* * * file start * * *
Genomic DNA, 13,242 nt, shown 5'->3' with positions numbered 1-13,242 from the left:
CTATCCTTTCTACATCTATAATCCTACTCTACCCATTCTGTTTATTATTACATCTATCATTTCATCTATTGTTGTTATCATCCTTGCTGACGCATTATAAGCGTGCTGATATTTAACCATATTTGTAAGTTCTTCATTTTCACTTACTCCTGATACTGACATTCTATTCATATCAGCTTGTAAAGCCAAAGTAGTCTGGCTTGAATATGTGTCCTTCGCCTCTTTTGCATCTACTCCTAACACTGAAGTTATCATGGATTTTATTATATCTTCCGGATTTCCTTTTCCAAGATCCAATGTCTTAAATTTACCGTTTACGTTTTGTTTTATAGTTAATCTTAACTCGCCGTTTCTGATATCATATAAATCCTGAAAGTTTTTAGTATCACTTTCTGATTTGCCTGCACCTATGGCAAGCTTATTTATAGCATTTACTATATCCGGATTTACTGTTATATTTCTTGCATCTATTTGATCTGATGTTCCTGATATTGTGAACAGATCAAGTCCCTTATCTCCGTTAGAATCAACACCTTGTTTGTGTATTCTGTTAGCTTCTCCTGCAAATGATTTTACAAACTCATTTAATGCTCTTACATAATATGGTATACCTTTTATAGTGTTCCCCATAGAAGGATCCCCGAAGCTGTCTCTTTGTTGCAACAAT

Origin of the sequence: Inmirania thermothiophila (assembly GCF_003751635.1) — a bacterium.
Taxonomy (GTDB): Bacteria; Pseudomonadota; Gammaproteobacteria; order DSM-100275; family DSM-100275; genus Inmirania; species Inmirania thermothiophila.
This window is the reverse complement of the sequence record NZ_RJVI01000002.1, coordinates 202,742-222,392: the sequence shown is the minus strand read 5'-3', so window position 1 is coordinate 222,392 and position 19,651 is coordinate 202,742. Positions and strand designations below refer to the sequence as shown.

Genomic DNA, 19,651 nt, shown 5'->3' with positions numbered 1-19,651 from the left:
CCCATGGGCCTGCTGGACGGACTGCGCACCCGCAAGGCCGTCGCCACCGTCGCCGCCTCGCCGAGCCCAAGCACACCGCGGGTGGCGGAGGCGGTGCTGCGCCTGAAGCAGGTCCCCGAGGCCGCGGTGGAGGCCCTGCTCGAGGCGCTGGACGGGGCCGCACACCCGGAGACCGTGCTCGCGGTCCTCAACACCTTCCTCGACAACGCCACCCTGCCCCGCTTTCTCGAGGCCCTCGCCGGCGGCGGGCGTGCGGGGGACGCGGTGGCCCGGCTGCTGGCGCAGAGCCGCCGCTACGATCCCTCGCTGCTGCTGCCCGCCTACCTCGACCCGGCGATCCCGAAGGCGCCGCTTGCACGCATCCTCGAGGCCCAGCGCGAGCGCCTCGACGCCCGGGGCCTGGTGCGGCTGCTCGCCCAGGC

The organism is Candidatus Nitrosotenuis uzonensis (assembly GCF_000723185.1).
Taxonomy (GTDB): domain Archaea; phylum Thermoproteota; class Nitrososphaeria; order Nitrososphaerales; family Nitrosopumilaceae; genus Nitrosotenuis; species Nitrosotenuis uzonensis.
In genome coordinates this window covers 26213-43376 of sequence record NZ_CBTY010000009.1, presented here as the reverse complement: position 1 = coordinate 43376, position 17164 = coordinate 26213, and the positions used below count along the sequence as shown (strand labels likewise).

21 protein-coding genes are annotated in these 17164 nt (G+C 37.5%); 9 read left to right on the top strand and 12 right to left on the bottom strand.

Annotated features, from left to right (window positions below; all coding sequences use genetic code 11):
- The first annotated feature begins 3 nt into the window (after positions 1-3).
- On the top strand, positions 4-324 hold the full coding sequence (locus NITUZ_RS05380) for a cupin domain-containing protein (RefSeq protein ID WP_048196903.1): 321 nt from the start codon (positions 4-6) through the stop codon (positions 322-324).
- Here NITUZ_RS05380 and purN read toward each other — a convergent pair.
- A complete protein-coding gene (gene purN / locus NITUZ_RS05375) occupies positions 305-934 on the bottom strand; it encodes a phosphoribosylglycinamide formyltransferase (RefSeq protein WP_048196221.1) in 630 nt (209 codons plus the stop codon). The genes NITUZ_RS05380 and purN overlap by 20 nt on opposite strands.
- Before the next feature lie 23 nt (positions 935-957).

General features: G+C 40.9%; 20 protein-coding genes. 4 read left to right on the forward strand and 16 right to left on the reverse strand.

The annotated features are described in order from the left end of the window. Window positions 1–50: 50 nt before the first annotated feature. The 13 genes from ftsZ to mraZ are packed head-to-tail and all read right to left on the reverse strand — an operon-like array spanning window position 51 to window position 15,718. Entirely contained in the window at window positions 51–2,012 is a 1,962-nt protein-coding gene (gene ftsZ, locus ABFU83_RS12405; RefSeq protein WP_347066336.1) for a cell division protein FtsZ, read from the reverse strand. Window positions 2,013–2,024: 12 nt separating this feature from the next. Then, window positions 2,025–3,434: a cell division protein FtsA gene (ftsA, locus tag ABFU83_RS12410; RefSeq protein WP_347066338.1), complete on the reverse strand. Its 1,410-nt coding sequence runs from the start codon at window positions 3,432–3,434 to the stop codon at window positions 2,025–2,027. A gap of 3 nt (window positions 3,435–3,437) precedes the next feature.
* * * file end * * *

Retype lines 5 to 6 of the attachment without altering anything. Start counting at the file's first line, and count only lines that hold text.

This window is the reverse complement of the sequence record NZ_RJVI01000002.1, coordinates 202,742-222,392: the sequence shown is the minus strand read 5'-3', so window position 1 is coordinate 222,392 and position 19,651 is coordinate 202,742. Positions and strand designations below refer to the sequence as shown.

Genomic DNA, 19,651 nt, shown 5'->3' with positions numbered 1-19,651 from the left: